The present invention relates to U.S. Provisional Patent
Application Ser. No. 61/966,140 filed on Feb. 18, 2014 and claims
 The present application was not subject to federal research and/or development funding.
 Generally, the invention relates to generally to a battlefield or emergency services medical devices and more specifically to a tourniquet having a buckle with an elongated strip of webbing attached thereto. Specifically, the invention is a tourniquet having a uniquely shaped buckle with an indentation that catches upon on edge of the strip of webbing to prevent the tourniquet from unwinding. In a further embodiment, the invention includes a base plate that communicates with the buckle and webbing to ensure a secure tourniquet.
BACKGROUND OF THE INVENTION
 Tourniquets are used to stop blood flow to an injured region of a limb. Previously, tourniquets have comprised elongated materials which were wrapped around an injured limb to create a loop above the injured area and tightened, in a variety of manners, to restrict or stop blood flow into the injured area. If total blood flow is to be stopped, typically the materials must be tightened and maintained in place to achieve a successful tourniquet.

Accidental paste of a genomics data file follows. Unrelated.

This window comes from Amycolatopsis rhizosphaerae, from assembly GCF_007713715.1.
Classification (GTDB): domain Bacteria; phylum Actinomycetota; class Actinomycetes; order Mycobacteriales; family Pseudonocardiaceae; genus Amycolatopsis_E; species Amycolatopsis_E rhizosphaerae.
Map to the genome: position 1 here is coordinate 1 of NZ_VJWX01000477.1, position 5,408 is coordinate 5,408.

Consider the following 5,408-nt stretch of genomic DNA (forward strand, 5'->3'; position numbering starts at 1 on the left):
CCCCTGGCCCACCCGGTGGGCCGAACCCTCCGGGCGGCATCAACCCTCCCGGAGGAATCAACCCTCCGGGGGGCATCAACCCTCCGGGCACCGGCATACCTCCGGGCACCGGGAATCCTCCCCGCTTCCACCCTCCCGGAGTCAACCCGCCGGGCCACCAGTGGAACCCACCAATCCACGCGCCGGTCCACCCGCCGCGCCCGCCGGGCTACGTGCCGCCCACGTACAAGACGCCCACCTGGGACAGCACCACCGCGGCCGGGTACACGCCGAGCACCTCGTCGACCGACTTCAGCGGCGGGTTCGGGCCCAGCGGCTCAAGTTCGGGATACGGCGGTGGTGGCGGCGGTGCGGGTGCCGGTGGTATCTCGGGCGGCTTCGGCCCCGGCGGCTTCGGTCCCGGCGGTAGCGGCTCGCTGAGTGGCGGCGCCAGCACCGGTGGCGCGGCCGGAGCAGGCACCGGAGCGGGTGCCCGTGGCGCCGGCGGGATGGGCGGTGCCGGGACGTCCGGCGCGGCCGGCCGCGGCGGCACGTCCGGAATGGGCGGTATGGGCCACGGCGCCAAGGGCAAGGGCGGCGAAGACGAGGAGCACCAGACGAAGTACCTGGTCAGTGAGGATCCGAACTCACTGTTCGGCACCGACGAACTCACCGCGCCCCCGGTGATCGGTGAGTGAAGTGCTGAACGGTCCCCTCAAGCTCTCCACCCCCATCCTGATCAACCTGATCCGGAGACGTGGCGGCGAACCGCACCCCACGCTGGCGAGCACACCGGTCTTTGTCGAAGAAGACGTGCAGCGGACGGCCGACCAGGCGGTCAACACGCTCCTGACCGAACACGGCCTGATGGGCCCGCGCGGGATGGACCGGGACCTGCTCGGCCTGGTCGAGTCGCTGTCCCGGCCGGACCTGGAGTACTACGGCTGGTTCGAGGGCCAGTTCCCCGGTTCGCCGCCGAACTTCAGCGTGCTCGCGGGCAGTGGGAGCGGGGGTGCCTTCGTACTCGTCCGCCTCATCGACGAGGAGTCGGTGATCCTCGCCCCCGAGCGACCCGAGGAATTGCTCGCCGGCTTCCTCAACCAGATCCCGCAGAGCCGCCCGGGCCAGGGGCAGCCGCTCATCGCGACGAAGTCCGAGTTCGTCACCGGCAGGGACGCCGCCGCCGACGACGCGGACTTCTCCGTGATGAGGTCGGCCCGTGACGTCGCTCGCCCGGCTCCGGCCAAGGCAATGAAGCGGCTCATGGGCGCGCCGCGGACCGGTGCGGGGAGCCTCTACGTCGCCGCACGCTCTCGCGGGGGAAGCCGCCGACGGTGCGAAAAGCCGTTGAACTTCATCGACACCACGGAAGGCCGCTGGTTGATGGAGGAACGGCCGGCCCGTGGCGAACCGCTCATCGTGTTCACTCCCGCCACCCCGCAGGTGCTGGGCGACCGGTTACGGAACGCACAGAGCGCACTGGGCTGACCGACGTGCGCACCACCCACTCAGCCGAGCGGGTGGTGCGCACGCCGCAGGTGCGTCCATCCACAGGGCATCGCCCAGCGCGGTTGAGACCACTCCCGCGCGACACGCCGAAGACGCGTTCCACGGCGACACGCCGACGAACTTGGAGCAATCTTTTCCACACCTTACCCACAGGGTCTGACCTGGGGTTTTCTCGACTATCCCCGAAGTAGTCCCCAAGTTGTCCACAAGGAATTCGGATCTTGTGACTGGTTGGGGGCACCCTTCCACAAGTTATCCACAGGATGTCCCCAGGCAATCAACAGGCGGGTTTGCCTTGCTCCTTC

Tourniquets are commonly provided to military personnel and emergency medical personnel. Since an emergency can happen at any time, tourniquets should be designed for rapid use during the day and night. The present invention addresses these concerns and provides a tourniquet that is quick and easy to use in a variety of lighting conditions and may be deployed in a tactile manner or by feel alone. The following are representative of the state of art relating to tourniquets.
 U.S. Pat. No. 2,113,534 to Brown discloses a tourniquet that consists of a pad secured to a strap in a position to extend beneath the buckle for preventing the latter from contacting with the skin of the person to whom the tourniquet is applied. The pad is provided with a slit in substantial alignment with the jaws of said buckle. The strap extends through the slit to hold said pad in position beneath said buckle. This construction effects a self-adjusting tourniquet buckle pad and assures that it is always in the correct position.
 U.S. Pat. No. 2,468,133 to Sullivan discloses a tourniquet. The basic element of the tourniquet is a long rubber tube having closed ends and a structure similar to a bicycle tire inner tube. The tube is designed to be formed into a coil and to be inflated by way of a standard air valve.